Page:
Requirement of Arizona's Departments of Water Resources (ADWR) and Real Estate (ADRE) that developers (subdividers) demonstrate that an assured or adequate water supply will be physically, legally, and continuously available for the next 100 years in new subdivisions. If the subdivision is located within one of ADWR's Active Management Areas (AMA), a public report will not be issued and lots may not be sold until an assured 100-year water supply is demonstrated. Outside of AMA's, developers are required to ask ADWR for an assessment of the availability of water. In these areas, lots may still be sold even if ADWR deems the water supply inadequate, as long as this information is disclosed to prospective buyers.
1. The gradual and natural growth of land resulting from forces of nature, as in sediment deposition by a river or stream.
2. The incremental augmentation or accrual of something, such as interest on an investment.
With respect to agricultural commodity policies, acreage limitation generally refers to production controls on the amount of land that can be planted with a particular crop. This often refers to planting restrictions under an acreage reduction program, set-aside, or paid land diversion.
Administered by the Arizona Department of Water Resources (ADWR), the state's Active Management Areas (AMA's) were established to provide long-term management and conservation of limited groundwater supplies. The five (5) AMA's - Prescott, Phoenix, Pinal, Tucson, and Santa Cruz - cover the majority of Arizona's agricultural land and urban population centers that exist where groundwater supplies are extremely limited. Rules governing water use and land development in AMA's are generally more stringent and focused on conservation of water resources in than elsewhere in the state. Applications for new development and subdivisions are managed by ADWR's Office of Assured and Adequate Water Supply under the Assured Water Supply Program.
The business of agricultural production, particularly that of food supply. This term applies generically to such various enterprises as farm equipment, machinery, and supplies; seed production; livestock and poultry operations; processing; and sales and distribution.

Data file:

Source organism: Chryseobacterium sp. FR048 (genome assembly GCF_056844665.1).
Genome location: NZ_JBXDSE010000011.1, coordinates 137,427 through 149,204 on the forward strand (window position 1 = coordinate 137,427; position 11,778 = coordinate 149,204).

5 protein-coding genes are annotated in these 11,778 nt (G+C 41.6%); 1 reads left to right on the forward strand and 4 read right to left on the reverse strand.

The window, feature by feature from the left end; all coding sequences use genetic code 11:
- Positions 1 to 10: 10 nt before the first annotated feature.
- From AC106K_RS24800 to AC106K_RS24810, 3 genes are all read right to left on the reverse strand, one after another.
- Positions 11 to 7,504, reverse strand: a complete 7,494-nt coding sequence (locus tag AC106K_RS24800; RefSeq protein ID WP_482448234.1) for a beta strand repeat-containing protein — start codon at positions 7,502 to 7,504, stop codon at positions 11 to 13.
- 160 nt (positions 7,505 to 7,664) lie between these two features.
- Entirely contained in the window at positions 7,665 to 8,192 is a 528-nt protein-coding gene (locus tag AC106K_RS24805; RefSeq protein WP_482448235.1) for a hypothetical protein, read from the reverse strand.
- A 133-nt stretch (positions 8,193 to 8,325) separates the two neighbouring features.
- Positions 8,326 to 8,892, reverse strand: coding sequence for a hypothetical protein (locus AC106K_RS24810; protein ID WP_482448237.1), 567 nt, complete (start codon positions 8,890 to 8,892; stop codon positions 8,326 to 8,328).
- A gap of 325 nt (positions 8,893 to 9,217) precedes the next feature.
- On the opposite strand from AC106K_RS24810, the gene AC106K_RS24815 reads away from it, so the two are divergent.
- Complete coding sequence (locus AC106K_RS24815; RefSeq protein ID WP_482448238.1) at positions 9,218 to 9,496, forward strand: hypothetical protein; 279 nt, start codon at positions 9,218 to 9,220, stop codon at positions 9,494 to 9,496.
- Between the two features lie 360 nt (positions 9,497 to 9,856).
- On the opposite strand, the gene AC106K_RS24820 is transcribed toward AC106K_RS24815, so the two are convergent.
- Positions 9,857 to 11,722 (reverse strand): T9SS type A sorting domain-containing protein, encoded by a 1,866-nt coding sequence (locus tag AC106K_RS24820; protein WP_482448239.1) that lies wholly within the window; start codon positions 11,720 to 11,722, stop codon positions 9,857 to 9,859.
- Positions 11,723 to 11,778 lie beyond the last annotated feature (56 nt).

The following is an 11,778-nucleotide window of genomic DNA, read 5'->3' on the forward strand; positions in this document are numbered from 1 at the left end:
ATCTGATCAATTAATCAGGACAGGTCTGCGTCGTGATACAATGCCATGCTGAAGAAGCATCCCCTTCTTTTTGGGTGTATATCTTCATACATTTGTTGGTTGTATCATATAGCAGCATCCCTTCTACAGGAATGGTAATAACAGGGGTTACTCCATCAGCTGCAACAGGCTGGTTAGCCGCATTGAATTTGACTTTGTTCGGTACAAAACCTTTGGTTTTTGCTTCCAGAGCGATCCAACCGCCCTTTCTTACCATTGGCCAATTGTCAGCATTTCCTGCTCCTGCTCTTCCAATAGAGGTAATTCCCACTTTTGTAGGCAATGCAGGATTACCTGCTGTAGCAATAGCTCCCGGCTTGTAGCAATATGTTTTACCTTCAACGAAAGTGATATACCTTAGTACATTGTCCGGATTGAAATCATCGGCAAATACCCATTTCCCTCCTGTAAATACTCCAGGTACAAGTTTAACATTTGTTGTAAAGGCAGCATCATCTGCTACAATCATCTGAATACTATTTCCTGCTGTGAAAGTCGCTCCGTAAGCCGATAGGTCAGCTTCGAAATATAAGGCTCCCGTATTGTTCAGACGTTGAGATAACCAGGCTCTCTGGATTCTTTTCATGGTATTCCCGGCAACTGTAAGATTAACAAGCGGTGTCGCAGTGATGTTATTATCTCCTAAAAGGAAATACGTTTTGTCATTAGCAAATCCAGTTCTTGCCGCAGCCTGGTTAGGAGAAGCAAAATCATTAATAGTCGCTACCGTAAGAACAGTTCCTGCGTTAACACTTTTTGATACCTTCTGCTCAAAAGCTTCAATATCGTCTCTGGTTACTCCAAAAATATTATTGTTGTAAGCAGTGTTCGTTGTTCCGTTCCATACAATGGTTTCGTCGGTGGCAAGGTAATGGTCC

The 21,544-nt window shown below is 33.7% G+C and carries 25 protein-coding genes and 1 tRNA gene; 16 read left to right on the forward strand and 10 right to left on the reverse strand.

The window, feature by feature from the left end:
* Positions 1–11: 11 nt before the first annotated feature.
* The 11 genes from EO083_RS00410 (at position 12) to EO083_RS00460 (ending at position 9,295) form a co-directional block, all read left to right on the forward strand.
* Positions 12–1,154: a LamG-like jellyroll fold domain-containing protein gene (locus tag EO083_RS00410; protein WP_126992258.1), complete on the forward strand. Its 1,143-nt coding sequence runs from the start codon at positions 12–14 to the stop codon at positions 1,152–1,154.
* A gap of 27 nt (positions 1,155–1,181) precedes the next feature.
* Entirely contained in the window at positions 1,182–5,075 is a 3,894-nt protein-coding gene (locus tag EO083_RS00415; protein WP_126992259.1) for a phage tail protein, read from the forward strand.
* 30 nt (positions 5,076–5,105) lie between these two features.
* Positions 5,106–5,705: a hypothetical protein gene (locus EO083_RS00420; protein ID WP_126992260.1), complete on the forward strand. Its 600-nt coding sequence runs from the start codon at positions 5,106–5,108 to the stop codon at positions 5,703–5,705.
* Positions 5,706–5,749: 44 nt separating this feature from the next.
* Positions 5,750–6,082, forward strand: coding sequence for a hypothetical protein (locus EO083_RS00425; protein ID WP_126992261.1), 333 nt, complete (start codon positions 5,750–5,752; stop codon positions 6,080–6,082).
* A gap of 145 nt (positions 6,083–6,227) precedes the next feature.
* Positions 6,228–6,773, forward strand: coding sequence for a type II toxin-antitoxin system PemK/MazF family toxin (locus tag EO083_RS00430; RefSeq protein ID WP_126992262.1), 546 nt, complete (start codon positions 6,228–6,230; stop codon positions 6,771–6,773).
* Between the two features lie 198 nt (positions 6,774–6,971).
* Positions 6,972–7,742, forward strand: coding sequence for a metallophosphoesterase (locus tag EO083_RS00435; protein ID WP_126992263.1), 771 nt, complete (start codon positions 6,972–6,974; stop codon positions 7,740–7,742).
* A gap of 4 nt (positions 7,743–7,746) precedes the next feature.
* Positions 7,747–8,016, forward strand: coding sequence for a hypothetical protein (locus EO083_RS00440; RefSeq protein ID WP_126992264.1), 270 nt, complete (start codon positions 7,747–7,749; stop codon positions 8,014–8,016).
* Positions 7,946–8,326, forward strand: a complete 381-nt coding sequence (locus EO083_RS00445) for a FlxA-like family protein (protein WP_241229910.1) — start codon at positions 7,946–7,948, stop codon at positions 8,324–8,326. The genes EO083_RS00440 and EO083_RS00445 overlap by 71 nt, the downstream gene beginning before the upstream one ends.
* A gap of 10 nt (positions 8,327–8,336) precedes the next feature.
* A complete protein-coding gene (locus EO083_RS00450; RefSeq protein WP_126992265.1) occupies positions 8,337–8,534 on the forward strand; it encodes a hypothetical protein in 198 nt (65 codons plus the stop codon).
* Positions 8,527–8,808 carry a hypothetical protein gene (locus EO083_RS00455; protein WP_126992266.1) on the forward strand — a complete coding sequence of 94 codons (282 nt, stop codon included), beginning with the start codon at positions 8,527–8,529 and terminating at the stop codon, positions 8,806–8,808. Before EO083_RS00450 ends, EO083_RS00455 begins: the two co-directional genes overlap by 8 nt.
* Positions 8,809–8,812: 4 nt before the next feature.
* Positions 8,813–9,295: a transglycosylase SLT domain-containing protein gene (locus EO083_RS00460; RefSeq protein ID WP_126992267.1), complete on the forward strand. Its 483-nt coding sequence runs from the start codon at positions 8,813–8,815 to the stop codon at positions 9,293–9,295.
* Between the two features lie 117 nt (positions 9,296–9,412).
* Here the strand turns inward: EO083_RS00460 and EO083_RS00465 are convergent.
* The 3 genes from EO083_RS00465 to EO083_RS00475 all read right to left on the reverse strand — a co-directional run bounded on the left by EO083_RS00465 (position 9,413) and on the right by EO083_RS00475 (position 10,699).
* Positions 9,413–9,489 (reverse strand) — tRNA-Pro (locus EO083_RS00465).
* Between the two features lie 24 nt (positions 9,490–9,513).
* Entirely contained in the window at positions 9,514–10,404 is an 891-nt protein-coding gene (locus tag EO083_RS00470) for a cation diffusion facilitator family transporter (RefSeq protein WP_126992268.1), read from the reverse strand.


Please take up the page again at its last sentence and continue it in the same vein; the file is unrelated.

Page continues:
Zoning policies intended to protect farmland and farming activities from incompatible nonfarm uses, such as residential and commercial development. Agricultural protection zoning, aslo referred to as agricultural zoning, can specify many factors, such as preferred land use, minimum size of farm or the number of nonfarm or residential dwellings allowed. Agricultural zoning is usually based on historic land use, soil properties, and location and allows activities such as orchards, farms, ranching, or timber production.
Zoning policies intended to protect farmland and farming activities from incompatible nonfarm uses, such as residential and commercial development. Agricultural zoning, aslo referred to as agricultural protection zoning, can specify many factors, such as preferred land use, minimum size of farm or the number of nonfarm or residential dwellings allowed. Agricultural zoning is usually based on historic land use, soil properties, and location and allows activities such as orchards, farms, ranching, or timber production.
Agricultural production that includes ecological and sustainability concerns in addition to economic and commodity values. Also known as sustainable agriculture, this set of farming methods often includes organic farming, locally-based food production, biological pest control, and unique marketing strategies. This type of system is sustainable in the sense that the social, economic, and ecological benefits can last for extended periods of time without degradation of natural resources.
A unit of measurement for animals in any feeding operation. This measure expresses the size of the animal feeding operation (AFO). One beef cow is equal to 1 animal unit. Different types of animals or feeding operations use different multipliers and ratios.
The Department of Water Resources is Arizona's state water management agency. Created during enactment of the Groundwater Management Code (1980), the department is charged with securing long-term water supplies for communities within the State of Arizona. Principal duties of ADWR include implementation of the Groundwater Management Code, registration of all surface and groundwater rights, ensuring the safety of non-federal dams, assisting with local management of floodplains, and representing Arizona in interstate water discussions.
On a per tree basis, basal area is the surface area in square feet of the cross section of the tree bole at breast height. On a per acre basis, it expresses the total basal area for all trees within that acre. It is an efficient and logical measurement of stand density and is the basis for many silvicultural prescriptions and forest management activities.
A thorough and intensive master plan to guide the long-term physical development of a particular area based on identified objectives, strategies, and timelines for implementation. Includes plans for land use, housing, community facilities and utlities, transportation of goods and people, and energy use and conservation. Zoning ordinances and policies are developed for different areas or zoning districts based on the master plan.
1. An easement designed to preserve and protect open space or important natural areas. 2. A legal agreement between a landowner and either a land trust or government entity that restricts land use and development on a parcel of real property so as to preserve and protect its conservation and natural resource values.